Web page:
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Senate to Uber-Rich: "Help Is on the Way"

How did Senate proponents sell their colleagues on the idea of spending so much money to benefit the estates of the wealthiest one quarter of one percent of Americans who die?
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Sixteen months into the recession, the pace of job losses is worse than in the deep 1981-82 recession, a growing number of families are making excruciating choices with their shrinking pocketbooks, and the federal government is facing stunning budget deficits as far as the eye can see.

So, is this the time to spend about $90 billion over the next decade to give the nation's wealthiest households a new, multi-million-dollar tax cut?

The U.S. Senate apparently thinks so.

Earlier this month, it voted 51 to 48 to add to its 2010 budget plan a proposal by Senators Blanche Lincoln and Jon Kyl to substantially weaken the estate tax. Only the wealthiest 1 of every 400 people who die -- the top one-quarter of 1 percent -- would benefit from this proposal, since they're the only ones who owe any estate tax under current rules, according to the Urban Institute-Brookings Tax Policy Center.

Within this small group, the wealthiest of the wealthy would benefit the most. Estates worth over $20 million would get an average tax cut of $3.5 million.

This isn't a done deal. The House budget plan doesn't include this proposal, and Congress won't make its final decisions on the estate tax until later this year. But with the nation in two wars and a serious recession, and facing forecasts of damaging deficits for decades to come, the Senate vote is breathtakingly irresponsible just the same.

The estate tax is a tax on property (such as cash, stock, or real estate) that very affluent people arrange to transfer to their heirs when they die. President Bush's big tax cut of 2001 eviscerated the estate tax; in 2009, the first $7 million in value of a couple's estate is entirely free from tax and, in 2010, the tax disappears altogether for one year. But, unless Congress acts, the tax will then return in its much stronger, pre-Bush form in 2011, when the Bush tax cuts are scheduled to expire.

President Obama has proposed making permanent the estate rules that are in effect for 2009. The Lincoln-Kyl proposal, in contrast, would increase the exemption from the current $7 million per couple to $10 million and weaken the tax in other ways. This would cost $91 billion more than the Obama proposal during the first decade when Lincoln-Kyl's full budgetary effects would be felt, 2012-21.

How did Senate proponents sell their colleagues on the idea of spending so much money to benefit the estates of the wealthiest one quarter of one percent of Americans who die? Mainly with deceptive advertising.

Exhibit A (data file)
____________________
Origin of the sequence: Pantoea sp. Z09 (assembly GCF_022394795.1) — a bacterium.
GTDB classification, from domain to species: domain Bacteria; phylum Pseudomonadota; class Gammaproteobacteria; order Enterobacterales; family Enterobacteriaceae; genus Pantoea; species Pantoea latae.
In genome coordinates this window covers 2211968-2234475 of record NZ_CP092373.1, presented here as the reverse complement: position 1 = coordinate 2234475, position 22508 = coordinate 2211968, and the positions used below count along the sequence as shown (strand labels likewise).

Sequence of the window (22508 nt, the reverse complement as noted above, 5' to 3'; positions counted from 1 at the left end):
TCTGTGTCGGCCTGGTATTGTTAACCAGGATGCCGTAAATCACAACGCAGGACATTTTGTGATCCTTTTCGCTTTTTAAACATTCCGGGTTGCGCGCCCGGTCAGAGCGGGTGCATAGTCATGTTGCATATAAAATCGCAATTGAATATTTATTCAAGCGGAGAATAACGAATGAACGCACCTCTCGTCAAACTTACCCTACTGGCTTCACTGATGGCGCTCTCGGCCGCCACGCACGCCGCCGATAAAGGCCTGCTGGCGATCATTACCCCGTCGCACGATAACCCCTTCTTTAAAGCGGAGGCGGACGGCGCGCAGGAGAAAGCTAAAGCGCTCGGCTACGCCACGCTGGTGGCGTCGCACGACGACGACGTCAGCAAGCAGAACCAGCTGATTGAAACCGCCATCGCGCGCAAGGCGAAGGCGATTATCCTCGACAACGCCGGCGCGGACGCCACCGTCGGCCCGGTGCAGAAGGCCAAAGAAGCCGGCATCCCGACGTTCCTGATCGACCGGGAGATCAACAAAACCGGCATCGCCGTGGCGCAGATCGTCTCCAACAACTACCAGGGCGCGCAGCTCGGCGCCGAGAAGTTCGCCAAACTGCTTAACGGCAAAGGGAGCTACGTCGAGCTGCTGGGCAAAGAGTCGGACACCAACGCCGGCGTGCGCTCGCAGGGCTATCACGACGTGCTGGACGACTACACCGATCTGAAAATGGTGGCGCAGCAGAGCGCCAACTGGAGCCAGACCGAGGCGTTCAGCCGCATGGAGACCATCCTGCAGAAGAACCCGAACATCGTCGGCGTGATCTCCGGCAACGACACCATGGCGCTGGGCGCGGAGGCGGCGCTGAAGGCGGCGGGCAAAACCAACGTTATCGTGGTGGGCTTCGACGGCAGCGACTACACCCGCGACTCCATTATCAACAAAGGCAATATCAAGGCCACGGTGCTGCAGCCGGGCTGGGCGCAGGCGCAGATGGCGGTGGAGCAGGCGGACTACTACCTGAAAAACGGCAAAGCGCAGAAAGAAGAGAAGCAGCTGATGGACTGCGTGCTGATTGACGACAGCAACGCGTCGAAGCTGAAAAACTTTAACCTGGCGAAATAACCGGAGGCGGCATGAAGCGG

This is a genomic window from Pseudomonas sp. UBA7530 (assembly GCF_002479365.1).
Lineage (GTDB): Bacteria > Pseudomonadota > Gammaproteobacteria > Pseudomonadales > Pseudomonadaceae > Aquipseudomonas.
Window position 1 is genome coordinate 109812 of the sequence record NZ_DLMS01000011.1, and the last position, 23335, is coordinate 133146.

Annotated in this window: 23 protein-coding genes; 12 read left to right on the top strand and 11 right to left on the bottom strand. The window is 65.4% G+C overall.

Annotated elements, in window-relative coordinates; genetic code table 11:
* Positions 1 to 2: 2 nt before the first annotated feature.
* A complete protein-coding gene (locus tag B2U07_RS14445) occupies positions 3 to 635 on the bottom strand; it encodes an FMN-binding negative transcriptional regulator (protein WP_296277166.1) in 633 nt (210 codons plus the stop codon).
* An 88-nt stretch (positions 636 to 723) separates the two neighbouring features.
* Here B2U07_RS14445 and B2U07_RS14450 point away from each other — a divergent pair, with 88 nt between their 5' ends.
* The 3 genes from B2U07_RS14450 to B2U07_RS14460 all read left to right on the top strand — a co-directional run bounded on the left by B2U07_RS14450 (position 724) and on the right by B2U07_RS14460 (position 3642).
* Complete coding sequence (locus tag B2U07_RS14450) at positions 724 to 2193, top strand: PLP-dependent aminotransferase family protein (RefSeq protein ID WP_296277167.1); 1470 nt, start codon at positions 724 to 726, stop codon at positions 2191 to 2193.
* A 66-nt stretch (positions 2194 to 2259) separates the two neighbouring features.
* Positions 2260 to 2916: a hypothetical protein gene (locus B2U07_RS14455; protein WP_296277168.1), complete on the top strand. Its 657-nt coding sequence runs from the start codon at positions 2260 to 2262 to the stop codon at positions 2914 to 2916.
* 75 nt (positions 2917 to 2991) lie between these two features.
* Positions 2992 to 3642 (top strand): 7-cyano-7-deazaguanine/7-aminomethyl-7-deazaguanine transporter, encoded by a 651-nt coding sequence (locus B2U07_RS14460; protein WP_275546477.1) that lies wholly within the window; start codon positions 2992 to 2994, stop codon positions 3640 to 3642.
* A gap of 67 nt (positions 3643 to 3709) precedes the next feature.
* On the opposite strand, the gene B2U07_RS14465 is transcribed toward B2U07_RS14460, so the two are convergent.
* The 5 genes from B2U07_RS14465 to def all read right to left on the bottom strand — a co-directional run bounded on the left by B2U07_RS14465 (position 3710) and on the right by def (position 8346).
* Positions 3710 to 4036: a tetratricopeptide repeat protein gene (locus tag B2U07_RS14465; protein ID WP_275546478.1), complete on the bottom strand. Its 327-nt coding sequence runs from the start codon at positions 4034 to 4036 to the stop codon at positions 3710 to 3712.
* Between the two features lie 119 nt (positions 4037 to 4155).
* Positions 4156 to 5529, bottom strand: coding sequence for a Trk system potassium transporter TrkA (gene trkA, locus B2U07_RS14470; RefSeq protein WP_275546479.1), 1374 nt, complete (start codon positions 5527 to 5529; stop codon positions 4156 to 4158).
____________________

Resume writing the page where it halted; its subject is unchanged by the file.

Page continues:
In particular, they portrayed this tax windfall for the wealthy as an essential lifeline for small businesses and farms. The Lincoln-Kyl proposal would provide "crucial support and protection to small businesses, family ranchers, and farms," Minority Leader Mitch McConnell asserted on the Senate floor.

That's sheer nonsense.

Nearly all small farms and businesses are exempt from the estate tax under the current rules, so Lincoln-Kyl would do nothing for them. Only 100 small farm and business estates in the entire country would owe any estate tax at all in 2011 if Congress extends the current rules, the Tax Policy Center reports. Less than one quarter of one percent of the $91 billion in new tax cuts that the proposal would provide would go to estates that consist primarily of small businesses or farms.

But it was politically effective nonsense. Ten Democrats joined all Republican Senators in voting for Lincoln-Kyl: Max Baucus, Evan Bayh, Maria Cantwell, Mary Landrieu, Blanche Lincoln, Patty Murray, Ben Nelson, Bill Nelson, Mark Pryor, and Jon Tester. Senators supporting the measure typically stressed the small business angle. Murray's spokeswoman, for instance, declared, "Small businesses are hurting and we need to make sure they're protected."

Some proponents also claimed Lincoln-Kyl would not increase the deficit because Congress would offset its cost.

If you believe that, I have a bridge to sell you.

Both the Senate and House budget plans call for extending the 2009 estate tax rules without paying for it. (Extending the 2009 rules costs money because, under current law as noted above, the estate tax is scheduled to return to its larger, pre-2001 form after 2010.) If Congress isn't planning to offset the cost of extending the 2009 estate tax rules, it's extremely unlikely to offset the added costs of Lincoln-Kyl, which would be incorporated into the same bill.

Besides, even if Congress were willing to pay for this proposal, where would the money come from? Should we divert scarce resources from health care, education, anti-poverty measures, or deficit reduction to pay for a large new tax cut for the estates of the nation's elite?

Congress has a lot of tough decisions to make these days. This isn't one of them.